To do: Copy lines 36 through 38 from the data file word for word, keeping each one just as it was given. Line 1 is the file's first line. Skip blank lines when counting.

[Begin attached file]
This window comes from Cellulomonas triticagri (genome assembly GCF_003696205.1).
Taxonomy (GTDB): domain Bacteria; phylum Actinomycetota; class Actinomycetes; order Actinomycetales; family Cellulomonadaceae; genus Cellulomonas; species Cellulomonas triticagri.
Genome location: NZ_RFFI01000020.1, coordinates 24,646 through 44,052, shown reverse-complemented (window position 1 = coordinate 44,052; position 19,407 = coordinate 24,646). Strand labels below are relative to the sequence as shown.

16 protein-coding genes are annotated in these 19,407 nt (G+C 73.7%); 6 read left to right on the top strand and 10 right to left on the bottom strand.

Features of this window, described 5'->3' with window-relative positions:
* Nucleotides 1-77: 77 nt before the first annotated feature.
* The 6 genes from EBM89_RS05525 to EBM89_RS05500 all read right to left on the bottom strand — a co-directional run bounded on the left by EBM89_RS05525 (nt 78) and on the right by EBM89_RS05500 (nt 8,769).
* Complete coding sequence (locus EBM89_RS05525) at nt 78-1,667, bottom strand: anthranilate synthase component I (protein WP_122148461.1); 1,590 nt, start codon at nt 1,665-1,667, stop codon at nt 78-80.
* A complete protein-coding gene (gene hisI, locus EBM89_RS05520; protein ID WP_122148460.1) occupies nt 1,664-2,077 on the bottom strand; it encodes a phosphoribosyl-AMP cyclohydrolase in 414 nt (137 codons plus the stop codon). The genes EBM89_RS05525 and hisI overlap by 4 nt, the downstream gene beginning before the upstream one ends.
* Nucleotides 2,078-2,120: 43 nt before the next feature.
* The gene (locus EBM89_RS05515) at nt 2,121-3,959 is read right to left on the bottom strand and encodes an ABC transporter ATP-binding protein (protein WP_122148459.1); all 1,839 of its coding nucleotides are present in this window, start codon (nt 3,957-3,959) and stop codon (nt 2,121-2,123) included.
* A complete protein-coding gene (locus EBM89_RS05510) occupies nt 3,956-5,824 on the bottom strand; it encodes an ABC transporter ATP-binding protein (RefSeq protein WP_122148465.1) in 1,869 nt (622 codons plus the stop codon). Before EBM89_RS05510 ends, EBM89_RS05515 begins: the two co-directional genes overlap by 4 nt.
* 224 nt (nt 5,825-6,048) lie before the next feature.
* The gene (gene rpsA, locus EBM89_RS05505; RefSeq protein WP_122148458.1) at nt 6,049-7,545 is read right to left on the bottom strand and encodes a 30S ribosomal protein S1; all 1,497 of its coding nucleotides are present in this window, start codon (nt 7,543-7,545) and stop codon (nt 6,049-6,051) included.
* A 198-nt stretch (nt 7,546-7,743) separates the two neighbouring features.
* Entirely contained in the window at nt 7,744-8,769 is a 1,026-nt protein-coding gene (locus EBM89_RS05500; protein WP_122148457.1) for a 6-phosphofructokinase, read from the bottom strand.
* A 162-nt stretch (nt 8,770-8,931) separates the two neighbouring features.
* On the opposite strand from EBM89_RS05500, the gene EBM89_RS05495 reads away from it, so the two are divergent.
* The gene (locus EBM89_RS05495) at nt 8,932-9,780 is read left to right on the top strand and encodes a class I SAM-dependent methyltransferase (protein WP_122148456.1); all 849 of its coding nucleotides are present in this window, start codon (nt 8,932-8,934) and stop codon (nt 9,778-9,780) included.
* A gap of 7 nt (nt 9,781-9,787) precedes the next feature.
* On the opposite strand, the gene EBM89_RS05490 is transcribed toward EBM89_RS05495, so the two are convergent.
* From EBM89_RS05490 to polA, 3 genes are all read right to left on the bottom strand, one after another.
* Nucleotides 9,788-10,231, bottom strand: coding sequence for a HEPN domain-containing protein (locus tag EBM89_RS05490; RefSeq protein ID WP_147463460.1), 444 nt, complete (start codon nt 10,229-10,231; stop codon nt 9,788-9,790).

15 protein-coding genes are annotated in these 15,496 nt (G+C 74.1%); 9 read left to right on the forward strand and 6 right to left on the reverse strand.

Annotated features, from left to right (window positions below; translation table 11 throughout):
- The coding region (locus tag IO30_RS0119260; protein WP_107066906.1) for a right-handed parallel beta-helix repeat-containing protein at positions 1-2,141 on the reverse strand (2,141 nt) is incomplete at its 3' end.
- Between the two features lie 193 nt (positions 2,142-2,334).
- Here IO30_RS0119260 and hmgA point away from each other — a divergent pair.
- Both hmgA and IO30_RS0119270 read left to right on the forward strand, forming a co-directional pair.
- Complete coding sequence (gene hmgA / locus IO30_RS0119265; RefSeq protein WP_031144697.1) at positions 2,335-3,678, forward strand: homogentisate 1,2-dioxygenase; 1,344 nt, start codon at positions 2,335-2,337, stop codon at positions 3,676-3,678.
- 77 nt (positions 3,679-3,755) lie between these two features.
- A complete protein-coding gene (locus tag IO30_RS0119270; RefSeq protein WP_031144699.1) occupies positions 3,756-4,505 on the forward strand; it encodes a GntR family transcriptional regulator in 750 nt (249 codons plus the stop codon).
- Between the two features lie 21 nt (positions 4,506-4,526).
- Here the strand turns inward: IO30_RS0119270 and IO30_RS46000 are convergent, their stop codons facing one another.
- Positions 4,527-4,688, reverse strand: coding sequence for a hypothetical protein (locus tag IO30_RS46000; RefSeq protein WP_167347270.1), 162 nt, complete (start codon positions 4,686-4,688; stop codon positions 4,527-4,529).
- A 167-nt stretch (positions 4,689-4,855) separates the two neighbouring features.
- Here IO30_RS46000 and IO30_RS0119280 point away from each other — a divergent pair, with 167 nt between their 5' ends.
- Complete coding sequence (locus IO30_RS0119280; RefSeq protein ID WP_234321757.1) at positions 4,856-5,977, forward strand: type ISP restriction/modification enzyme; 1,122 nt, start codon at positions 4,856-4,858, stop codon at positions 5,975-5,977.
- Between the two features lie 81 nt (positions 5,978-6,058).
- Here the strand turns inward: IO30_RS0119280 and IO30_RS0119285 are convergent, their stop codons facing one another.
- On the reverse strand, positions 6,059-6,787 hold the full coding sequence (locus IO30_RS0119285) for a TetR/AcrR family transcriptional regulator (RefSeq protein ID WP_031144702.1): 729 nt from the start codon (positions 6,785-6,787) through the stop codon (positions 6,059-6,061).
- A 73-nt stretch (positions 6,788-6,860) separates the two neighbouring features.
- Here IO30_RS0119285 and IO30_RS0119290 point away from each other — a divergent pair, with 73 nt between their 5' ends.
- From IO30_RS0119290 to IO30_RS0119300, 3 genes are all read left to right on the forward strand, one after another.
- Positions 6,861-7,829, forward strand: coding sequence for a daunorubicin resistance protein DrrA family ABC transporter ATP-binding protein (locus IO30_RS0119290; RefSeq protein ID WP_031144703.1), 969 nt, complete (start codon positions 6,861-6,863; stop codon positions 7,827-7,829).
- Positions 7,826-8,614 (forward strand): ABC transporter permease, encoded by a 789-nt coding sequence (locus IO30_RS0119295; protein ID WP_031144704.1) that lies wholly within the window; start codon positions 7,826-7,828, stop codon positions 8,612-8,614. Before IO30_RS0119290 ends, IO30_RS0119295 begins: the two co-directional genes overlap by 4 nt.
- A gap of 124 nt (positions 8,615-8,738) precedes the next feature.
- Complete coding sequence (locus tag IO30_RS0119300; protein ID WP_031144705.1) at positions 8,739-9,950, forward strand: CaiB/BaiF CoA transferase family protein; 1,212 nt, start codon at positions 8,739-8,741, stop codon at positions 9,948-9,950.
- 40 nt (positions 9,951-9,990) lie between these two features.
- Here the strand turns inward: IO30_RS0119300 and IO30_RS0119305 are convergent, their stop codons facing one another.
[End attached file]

- A 167-nt stretch (positions 4,689-4,855) separates the two neighbouring features.
- Here IO30_RS46000 and IO30_RS0119280 point away from each other — a divergent pair, with 167 nt between their 5' ends.
- Complete coding sequence (locus IO30_RS0119280; RefSeq protein ID WP_234321757.1) at positions 4,856-5,977, forward strand: type ISP restriction/modification enzyme; 1,122 nt, start codon at positions 4,856-4,858, stop codon at positions 5,975-5,977.